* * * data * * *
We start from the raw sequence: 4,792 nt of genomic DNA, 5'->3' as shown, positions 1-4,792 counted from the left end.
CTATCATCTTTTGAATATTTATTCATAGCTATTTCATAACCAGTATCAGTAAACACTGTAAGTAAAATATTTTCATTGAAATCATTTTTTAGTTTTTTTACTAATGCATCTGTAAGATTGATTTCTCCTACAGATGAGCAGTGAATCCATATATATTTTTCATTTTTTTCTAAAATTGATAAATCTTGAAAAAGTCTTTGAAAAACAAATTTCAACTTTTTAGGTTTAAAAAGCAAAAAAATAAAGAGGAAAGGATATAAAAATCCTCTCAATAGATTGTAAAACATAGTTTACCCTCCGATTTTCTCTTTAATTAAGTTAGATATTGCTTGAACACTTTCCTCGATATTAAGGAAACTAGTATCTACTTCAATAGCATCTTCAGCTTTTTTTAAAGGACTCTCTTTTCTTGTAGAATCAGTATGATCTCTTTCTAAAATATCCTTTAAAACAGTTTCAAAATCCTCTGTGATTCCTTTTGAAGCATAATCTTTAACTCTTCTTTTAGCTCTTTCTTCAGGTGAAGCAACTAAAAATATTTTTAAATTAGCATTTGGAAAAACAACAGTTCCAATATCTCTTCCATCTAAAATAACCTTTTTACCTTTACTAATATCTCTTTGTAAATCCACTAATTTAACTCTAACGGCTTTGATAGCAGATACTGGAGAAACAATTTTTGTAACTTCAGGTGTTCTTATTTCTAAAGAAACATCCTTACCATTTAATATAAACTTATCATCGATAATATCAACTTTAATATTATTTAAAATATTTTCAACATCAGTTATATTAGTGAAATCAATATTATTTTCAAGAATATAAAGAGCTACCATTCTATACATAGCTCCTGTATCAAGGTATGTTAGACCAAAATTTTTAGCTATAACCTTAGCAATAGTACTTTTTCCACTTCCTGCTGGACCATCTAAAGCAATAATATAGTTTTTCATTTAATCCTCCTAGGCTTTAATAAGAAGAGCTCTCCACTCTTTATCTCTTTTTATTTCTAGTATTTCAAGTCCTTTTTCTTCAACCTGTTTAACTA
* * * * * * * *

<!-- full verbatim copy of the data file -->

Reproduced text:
We start from the raw sequence: 4,792 nt of genomic DNA, 5'->3' as shown, positions 1-4,792 counted from the left end.
CTATCATCTTTTGAATATTTATTCATAGCTATTTCATAACCAGTATCAGTAAACACTGTAAGTAAAATATTTTCATTGAAATCATTTTTTAGTTTTTTTACTAATGCATCTGTAAGATTGATTTCTCCTACAGATGAGCAGTGAATCCATATATATTTTTCATTTTTTTCTAAAATTGATAAATCTTGAAAAAGTCTTTGAAAAACAAATTTCAACTTTTTAGGTTTAAAAAGCAAAAAAATAAAGAGGAAAGGATATAAAAATCCTCTCAATAGATTGTAAAACATAGTTTACCCTCCGATTTTCTCTTTAATTAAGTTAGATATTGCTTGAACACTTTCCTCGATATTAAGGAAACTAGTATCTACTTCAATAGCATCTTCAGCTTTTTTTAAAGGACTCTCTTTTCTTGTAGAATCAGTATGATCTCTTTCTAAAATATCCTTTAAAACAGTTTCAAAATCCTCTGTGATTCCTTTTGAAGCATAATCTTTAACTCTTCTTTTAGCTCTTTCTTCAGGTGAAGCAACTAAAAATATTTTTAAATTAGCATTTGGAAAAACAACAGTTCCAATATCTCTTCCATCTAAAATAACCTTTTTACCTTTACTAATATCTCTTTGTAAATCCACTAATTTAACTCTAACGGCTTTGATAGCAGATACTGGAGAAACAATTTTTGTAACTTCAGGTGTTCTTATTTCTAAAGAAACATCCTTACCATTTAATATAAACTTATCATCGATAATATCAACTTTAATATTATTTAAAATATTTTCAACATCAGTTATATTAGTGAAATCAATATTATTTTCAAGAATATAAAGAGCTACCATTCTATACATAGCTCCTGTATCAAGGTATGTTAGACCAAAATTTTTAGCTATAACCTTAGCAATAGTACTTTTTCCACTTCCTGCTGGACCATCTAAAGCAATAATATAGTTTTTCATTTAATCCTCCTAGGCTTTAATAAGAAGAGCTCTCCACTCTTTATCTCTTTTTATTTCTAGTATTTCAAGTCCTTTTTCTTCAACCTGTTTAACTA